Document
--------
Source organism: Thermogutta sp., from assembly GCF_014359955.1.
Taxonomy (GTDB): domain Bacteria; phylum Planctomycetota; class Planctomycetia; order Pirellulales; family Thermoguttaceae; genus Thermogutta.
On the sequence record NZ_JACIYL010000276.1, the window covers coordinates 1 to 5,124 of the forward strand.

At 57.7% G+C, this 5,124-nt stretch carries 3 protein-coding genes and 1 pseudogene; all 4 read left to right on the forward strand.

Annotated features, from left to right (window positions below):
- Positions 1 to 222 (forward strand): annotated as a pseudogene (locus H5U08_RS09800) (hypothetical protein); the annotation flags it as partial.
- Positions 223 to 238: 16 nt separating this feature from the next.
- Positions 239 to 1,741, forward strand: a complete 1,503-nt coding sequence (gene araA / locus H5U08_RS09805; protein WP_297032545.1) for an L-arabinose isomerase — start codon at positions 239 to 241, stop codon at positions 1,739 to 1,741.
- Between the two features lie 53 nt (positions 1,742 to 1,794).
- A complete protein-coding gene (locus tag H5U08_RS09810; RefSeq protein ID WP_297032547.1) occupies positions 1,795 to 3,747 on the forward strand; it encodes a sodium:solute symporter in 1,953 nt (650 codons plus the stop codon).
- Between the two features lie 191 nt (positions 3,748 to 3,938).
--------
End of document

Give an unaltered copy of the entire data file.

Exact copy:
Source organism: Thermogutta sp., from assembly GCF_014359955.1.
Taxonomy (GTDB): domain Bacteria; phylum Planctomycetota; class Planctomycetia; order Pirellulales; family Thermoguttaceae; genus Thermogutta.
On the sequence record NZ_JACIYL010000276.1, the window covers coordinates 1 to 5,124 of the forward strand.

At 57.7% G+C, this 5,124-nt stretch carries 3 protein-coding genes and 1 pseudogene; all 4 read left to right on the forward strand.

Annotated features, from left to right (window positions below):
- Positions 1 to 222 (forward strand): annotated as a pseudogene (locus H5U08_RS09800) (hypothetical protein); the annotation flags it as partial.
- Positions 223 to 238: 16 nt separating this feature from the next.
- Positions 239 to 1,741, forward strand: a complete 1,503-nt coding sequence (gene araA / locus H5U08_RS09805; protein WP_297032545.1) for an L-arabinose isomerase — start codon at positions 239 to 241, stop codon at positions 1,739 to 1,741.
- Between the two features lie 53 nt (positions 1,742 to 1,794).
- A complete protein-coding gene (locus tag H5U08_RS09810; RefSeq protein ID WP_297032547.1) occupies positions 1,795 to 3,747 on the forward strand; it encodes a sodium:solute symporter in 1,953 nt (650 codons plus the stop codon).
- Between the two features lie 191 nt (positions 3,748 to 3,938).